In August 2014, US President Barack Obama will host the first US-Africa Leaders Summit in Washington, DC. President Obama has often talked about the need for strong institutions over strong individuals and has championed the work of civil society. In line with this, the U.S. Department of State is convening an event that will provide an opportunity for civil society to offer input on the importance of safeguarding civic space to spur social entrepreneurship, civic innovation, and development. While this effort should be commended, it does not go far enough to ensure that African civil society has a seat at the table as equal partners at the Leaders Summit. For the Summit to be a true success, civil society must be included in the official meetings taking place on August 6, where critical topics will be discussed between U.S. Government and African Leaders.
In order to advocate for official civil society participation, representatives from a range of African civil society groups met in June in Washington, DC to draft a series of recommendations for the United States, African heads of state, and civil society based on three thematic areas: The Rule of Law, Transparency and Corruption, and Discrimination Against Marginalized Groups.
The main message delivered to policymakers and organizers of the Summit was that African civil society representatives must be included in an official capacity at the bilateral government discussions at the Summit and have a seat at the table as an equal participants.
With just weeks until the Summit, African and international civil society is sending a clear message to President Obama, as well as to African heads of state, that civil society, particularly groups working on human rights and good governance, must be included in the official proceedings on August 6.
According to the White House press release:
"President Obama will host the U.S. - Africa Leaders Summit in Washington, D.C. on Tuesday, August 5 and Wednesday, August 6, 2014. This historic summit, the first of its kind, will bring leaders from across the African continent to the nation's capital and further strengthen ties with one of the world's most dynamic and fastest-growing regions. The theme of the Summit is investing in the next generation. Building on the progress made since President Obama's trip to Africa last summer, the Summit will advance the focus on trade and investment in Africa, and highlight America's commitment to Africa's security, its democratic development, and elevate the ideas of young people."
Yet, civil society is not included in the bilateral government discussions at the Summit. In his 2013 speech at the UN General Assembly, President Obama asked "Who are we to believe that today’s challenges cannot be overcome, when we have seen what changes the human spirit can bring? Who in this hall can argue that the future belongs to those who seek to repress that spirit, rather than those who seek to liberate it?"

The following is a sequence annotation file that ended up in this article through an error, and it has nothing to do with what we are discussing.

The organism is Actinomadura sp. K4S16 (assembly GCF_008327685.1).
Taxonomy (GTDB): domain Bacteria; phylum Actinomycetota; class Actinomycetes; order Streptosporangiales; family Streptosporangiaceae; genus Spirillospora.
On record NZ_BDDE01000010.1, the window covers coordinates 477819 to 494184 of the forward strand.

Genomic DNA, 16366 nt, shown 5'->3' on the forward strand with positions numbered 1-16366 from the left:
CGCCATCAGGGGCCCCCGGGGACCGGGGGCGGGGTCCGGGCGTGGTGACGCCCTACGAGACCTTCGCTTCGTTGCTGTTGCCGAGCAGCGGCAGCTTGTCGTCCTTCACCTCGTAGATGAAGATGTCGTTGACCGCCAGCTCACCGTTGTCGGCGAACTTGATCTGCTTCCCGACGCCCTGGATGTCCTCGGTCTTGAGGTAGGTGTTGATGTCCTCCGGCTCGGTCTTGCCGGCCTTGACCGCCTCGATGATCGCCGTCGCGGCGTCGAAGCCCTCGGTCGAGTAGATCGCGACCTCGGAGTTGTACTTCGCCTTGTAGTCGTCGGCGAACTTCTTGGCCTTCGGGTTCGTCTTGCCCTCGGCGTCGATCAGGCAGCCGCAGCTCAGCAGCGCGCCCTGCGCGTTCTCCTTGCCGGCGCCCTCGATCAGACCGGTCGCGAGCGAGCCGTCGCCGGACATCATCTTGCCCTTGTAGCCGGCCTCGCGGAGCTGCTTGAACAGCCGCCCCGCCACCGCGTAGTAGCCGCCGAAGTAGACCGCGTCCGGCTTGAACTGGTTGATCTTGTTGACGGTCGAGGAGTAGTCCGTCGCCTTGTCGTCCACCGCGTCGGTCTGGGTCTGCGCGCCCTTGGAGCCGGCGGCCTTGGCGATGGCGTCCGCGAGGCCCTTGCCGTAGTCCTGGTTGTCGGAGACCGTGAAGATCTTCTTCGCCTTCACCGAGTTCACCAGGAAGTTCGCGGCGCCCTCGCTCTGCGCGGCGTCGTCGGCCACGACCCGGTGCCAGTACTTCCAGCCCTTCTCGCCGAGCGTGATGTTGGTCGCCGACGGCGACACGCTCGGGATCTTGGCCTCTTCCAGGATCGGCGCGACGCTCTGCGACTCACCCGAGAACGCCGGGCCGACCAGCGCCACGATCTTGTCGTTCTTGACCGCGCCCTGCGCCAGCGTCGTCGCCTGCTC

It is African civil society that is at the forefront to confront repression and liberate the people of the continent. African civil society must be included.
In June 2014, representatives of African civil society met in Washington, DC to draft a series of recommendations to the US government, African heads of state and African civil society as part of a vision for making real progress.
President Barack Obama
The White House
1600 Pennsylvania Avenue NW
Washington, DC 20500
Dear Mr. President,
We believe that the US-Africa Leaders Summit, which will take place in Washington, DC from August 4–6, is an unprecedented opportunity to fulfill your administration’s commitment to the promotion of good governance and the respect for human rights. We understand that priority at the summit will be given to strengthening trade and investment, as well as to efforts to increase security and combat extremism. Just as important, the summit offers the chance for you to stand with those individuals who advance the cause of human rights across Africa, often at great personal sacrifice.
Many African and international organizations have expressed concern that the summit will neglect the foundational issues of governance and human rights that so often prevent ordinary Africans from living with dignity. Ignoring these issues often leads to the proliferation of extremist groups, social instability, corruption, and chronic underdevelopment. A crucial component to combating these ongoing concerns and to achieving broad-based human development is to ensure the participation and involvement of all stakeholders, including both government officials and civil society.
In order for leaders from both the United States and Africa to better address development and promote peace and security, we respectfully call on you to ensure that African civil society is afforded the opportunity to officially participate in the summit proceedings. In doing so, you will send a strong and unequivocal message to the world that the United States considers these independent voices to be a vital partner for development. We firmly believe that civil society actors and human rights defenders are equal stakeholders in Africa’s future, and thus, should be treated as such.
We thank you very much for your thoughtful consideration of our concerns and our request for official civil society participation in the US-Africa Leaders Summit. We wish you the best of luck for what we hope is the first of many more productive gatherings between the U.S. and African heads of state.
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